Posted on July 2, 2015 by Arts and Sciences
Former Communication major, Ashley Hoye, recommends keeping an open mind when preparing for an internship. “Get ready to not get paid and to be thrown into the real word,” she remarked. “Once you understand this, a good internship experience will open many doors in life.” Her major concentration was Public Relations, and she graduated in the fall of 2013 while simultaneously working as an intern in Washington, D.C.
She began as an intern for Kathleen Sebelius, Secretary of the Department of Health and Human Services, and this experience led her to another internship in D.C. The internship was an, “incredible and rewarding experience,” Hoye says. She beat out applicants from very prestigious schools, including Harvard University and Yale University, and the reward, she notes, was a life changing experience. She worked in the National Mall, surrounded by many of the most powerful and influential leaders in the Capital. Through her internship, Hoye was repeatedly surrounded by U.S. Senators and U.S. Representatives as well as other noted government officials.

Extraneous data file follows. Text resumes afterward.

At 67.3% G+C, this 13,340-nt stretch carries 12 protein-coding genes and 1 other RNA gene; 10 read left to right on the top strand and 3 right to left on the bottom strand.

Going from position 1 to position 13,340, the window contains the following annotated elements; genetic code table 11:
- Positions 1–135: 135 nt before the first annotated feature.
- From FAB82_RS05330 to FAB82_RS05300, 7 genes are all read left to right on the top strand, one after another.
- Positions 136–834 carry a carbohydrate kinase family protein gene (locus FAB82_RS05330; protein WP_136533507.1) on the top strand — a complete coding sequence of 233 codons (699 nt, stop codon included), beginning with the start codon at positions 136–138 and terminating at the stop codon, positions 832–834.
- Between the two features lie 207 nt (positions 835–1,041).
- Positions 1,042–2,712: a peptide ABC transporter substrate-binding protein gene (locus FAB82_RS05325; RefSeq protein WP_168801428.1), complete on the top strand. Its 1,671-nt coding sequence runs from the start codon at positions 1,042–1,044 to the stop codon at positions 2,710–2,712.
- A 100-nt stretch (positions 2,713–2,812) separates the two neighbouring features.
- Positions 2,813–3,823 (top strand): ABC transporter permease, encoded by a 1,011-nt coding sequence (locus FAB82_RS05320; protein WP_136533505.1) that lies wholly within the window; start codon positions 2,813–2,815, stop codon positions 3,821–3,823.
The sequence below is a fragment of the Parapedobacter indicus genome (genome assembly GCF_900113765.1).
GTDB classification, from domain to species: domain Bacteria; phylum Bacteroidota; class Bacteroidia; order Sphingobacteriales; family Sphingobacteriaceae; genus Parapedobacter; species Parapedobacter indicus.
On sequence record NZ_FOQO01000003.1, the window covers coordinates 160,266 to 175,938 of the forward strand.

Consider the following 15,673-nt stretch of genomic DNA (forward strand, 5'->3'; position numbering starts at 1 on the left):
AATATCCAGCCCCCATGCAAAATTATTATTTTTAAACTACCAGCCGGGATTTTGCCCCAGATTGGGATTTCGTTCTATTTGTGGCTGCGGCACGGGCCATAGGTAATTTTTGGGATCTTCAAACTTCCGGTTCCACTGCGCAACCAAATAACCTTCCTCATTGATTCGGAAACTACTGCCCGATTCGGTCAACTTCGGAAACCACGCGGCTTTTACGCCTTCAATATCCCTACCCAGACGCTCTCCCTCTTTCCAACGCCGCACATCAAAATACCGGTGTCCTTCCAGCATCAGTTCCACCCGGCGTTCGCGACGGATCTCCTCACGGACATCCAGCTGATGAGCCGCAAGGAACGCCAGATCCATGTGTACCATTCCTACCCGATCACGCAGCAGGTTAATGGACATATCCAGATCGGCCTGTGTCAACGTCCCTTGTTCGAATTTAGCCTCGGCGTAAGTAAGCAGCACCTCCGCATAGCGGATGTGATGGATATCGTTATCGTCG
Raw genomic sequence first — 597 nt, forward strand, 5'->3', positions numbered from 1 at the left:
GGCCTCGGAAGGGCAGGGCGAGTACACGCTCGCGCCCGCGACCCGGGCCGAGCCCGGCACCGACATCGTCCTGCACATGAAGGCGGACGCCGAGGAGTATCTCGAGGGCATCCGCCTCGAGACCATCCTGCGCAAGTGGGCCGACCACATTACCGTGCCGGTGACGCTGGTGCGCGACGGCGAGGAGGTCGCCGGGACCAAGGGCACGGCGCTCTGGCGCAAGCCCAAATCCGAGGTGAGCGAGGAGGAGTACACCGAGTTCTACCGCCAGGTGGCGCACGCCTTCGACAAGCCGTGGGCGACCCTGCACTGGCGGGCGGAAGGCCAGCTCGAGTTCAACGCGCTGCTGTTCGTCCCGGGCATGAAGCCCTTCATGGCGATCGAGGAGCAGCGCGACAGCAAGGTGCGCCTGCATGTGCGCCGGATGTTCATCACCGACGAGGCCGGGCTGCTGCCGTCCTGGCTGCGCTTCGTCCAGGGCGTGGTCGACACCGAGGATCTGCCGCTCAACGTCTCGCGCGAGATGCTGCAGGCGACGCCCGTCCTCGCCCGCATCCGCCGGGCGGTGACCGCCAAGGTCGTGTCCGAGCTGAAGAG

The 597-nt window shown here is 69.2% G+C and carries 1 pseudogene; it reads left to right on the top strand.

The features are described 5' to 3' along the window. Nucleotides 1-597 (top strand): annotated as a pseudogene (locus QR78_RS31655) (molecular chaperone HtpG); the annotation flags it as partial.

Her experience as an intern in the office of the Assistant Secretary to Public Affairs helped her land the job of program officer for the Bureau of International Information Programs at the Department of State. Hoye helps run and maintain different social media outlets that the department uses.
For students thinking about an internship, Hoye recommends developing relationships with people to help with the transition from classroom to the real word. “Don’t be afraid to go out and meet people at happy hour or some other event. Find a mentor. I was blessed that I had the best people in my field to mentor me,” she said. “Also, find alumni or close friend if possible. When you leave the University for the first time, a familiar face, or somebody like an alum[us], who has the same background as you. [That] can help ease out the process tremendously,” Hoye adds.